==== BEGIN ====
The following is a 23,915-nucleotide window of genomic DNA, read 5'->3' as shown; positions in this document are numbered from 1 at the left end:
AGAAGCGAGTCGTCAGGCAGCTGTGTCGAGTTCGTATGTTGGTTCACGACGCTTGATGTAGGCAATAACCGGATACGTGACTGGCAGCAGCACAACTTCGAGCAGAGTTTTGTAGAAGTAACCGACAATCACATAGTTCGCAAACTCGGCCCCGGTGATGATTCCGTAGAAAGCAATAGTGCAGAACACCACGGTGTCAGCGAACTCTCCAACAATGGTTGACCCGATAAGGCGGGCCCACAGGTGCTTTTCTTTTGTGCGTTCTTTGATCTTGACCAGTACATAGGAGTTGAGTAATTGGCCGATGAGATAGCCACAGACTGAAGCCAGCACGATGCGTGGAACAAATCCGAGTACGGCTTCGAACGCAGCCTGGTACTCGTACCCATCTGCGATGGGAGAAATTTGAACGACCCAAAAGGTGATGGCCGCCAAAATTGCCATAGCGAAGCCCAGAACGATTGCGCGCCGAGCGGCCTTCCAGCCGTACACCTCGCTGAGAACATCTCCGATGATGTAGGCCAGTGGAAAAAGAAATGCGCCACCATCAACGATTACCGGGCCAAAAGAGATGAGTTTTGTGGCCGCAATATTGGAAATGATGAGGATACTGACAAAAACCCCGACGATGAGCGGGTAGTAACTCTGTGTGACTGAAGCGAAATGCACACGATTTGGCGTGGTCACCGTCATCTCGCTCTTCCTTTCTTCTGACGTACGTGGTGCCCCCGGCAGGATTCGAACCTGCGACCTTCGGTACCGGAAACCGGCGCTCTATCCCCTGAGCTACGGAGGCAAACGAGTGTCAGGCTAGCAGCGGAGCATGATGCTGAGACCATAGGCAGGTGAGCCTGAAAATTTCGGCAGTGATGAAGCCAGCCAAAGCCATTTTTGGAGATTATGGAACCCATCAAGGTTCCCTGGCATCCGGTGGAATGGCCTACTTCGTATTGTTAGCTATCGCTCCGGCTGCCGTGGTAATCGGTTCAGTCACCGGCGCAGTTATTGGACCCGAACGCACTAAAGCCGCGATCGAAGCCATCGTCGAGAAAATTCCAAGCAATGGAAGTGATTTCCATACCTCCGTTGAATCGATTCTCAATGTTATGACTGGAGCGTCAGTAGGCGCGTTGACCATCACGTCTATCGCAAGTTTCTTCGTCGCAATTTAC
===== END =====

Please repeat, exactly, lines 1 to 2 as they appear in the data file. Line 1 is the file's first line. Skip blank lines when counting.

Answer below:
The following is a 23,915-nucleotide window of genomic DNA, read 5'->3' as shown; positions in this document are numbered from 1 at the left end:
AGAAGCGAGTCGTCAGGCAGCTGTGTCGAGTTCGTATGTTGGTTCACGACGCTTGATGTAGGCAATAACCGGATACGTGACTGGCAGCAGCACAACTTCGAGCAGAGTTTTGTAGAAGTAACCGACAATCACATAGTTCGCAAACTCGGCCCCGGTGATGATTCCGTAGAAAGCAATAGTGCAGAACACCACGGTGTCAGCGAACTCTCCAACAATGGTTGACCCGATAAGGCGGGCCCACAGGTGCTTTTCTTTTGTGCGTTCTTTGATCTTGACCAGTACATAGGAGTTGAGTAATTGGCCGATGAGATAGCCACAGACTGAAGCCAGCACGATGCGTGGAACAAATCCGAGTACGGCTTCGAACGCAGCCTGGTACTCGTACCCATCTGCGATGGGAGAAATTTGAACGACCCAAAAGGTGATGGCCGCCAAAATTGCCATAGCGAAGCCCAGAACGATTGCGCGCCGAGCGGCCTTCCAGCCGTACACCTCGCTGAGAACATCTCCGATGATGTAGGCCAGTGGAAAAAGAAATGCGCCACCATCAACGATTACCGGGCCAAAAGAGATGAGTTTTGTGGCCGCAATATTGGAAATGATGAGGATACTGACAAAAACCCCGACGATGAGCGGGTAGTAACTCTGTGTGACTGAAGCGAAATGCACACGATTTGGCGTGGTCACCGTCATCTCGCTCTTCCTTTCTTCTGACGTACGTGGTGCCCCCGGCAGGATTCGAACCTGCGACCTTCGGTACCGGAAACCGGCGCTCTATCCCCTGAGCTACGGAGGCAAACGAGTGTCAGGCTAGCAGCGGAGCATGATGCTGAGACCATAGGCAGGTGAGCCTGAAAATTTCGGCAGTGATGAAGCCAGCCAAAGCCATTTTTGGAGATTATGGAACCCATCAAGGTTCCCTGGCATCCGGTGGAATGGCCTACTTCGTATTGTTAGCTATCGCTCCGGCTGCCGTGGTAATCGGTTCAGTCACCGGCGCAGTTATTGGACCCGAACGCACTAAAGCCGCGATCGAAGCCATCGTCGAGAAAATTCCAAGCAATGGAAGTGATTTCCATACCTCCGTTGAATCGATTCTCAATGTTATGACTGGAGCGTCAGTAGGCGCGTTGACCATCACGTCTATCGCAAGTTTCTTCGTCGCAATTTAC